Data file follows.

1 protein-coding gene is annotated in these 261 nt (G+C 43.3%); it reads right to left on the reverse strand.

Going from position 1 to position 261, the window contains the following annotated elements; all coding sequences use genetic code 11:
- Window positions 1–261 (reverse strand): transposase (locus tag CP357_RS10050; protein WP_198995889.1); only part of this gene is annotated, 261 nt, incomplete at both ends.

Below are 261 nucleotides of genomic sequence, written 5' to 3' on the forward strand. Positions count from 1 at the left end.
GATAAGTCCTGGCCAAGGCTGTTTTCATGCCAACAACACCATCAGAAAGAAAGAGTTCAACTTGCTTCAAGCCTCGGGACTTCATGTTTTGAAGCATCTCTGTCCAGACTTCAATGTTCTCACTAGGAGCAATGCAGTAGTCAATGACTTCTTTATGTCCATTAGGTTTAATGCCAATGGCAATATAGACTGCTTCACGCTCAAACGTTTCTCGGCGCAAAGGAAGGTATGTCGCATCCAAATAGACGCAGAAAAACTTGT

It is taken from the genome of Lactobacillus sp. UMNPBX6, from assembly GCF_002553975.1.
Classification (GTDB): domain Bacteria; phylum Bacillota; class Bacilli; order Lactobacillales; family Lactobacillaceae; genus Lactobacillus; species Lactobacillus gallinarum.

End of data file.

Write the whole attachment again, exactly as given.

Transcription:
1 protein-coding gene is annotated in these 261 nt (G+C 43.3%); it reads right to left on the reverse strand.

Going from position 1 to position 261, the window contains the following annotated elements; all coding sequences use genetic code 11:
- Window positions 1–261 (reverse strand): transposase (locus tag CP357_RS10050; protein WP_198995889.1); only part of this gene is annotated, 261 nt, incomplete at both ends.

Below are 261 nucleotides of genomic sequence, written 5' to 3' on the forward strand. Positions count from 1 at the left end.
GATAAGTCCTGGCCAAGGCTGTTTTCATGCCAACAACACCATCAGAAAGAAAGAGTTCAACTTGCTTCAAGCCTCGGGACTTCATGTTTTGAAGCATCTCTGTCCAGACTTCAATGTTCTCACTAGGAGCAATGCAGTAGTCAATGACTTCTTTATGTCCATTAGGTTTAATGCCAATGGCAATATAGACTGCTTCACGCTCAAACGTTTCTCGGCGCAAAGGAAGGTATGTCGCATCCAAATAGACGCAGAAAAACTTGT

It is taken from the genome of Lactobacillus sp. UMNPBX6, from assembly GCF_002553975.1.
Classification (GTDB): domain Bacteria; phylum Bacillota; class Bacilli; order Lactobacillales; family Lactobacillaceae; genus Lactobacillus; species Lactobacillus gallinarum.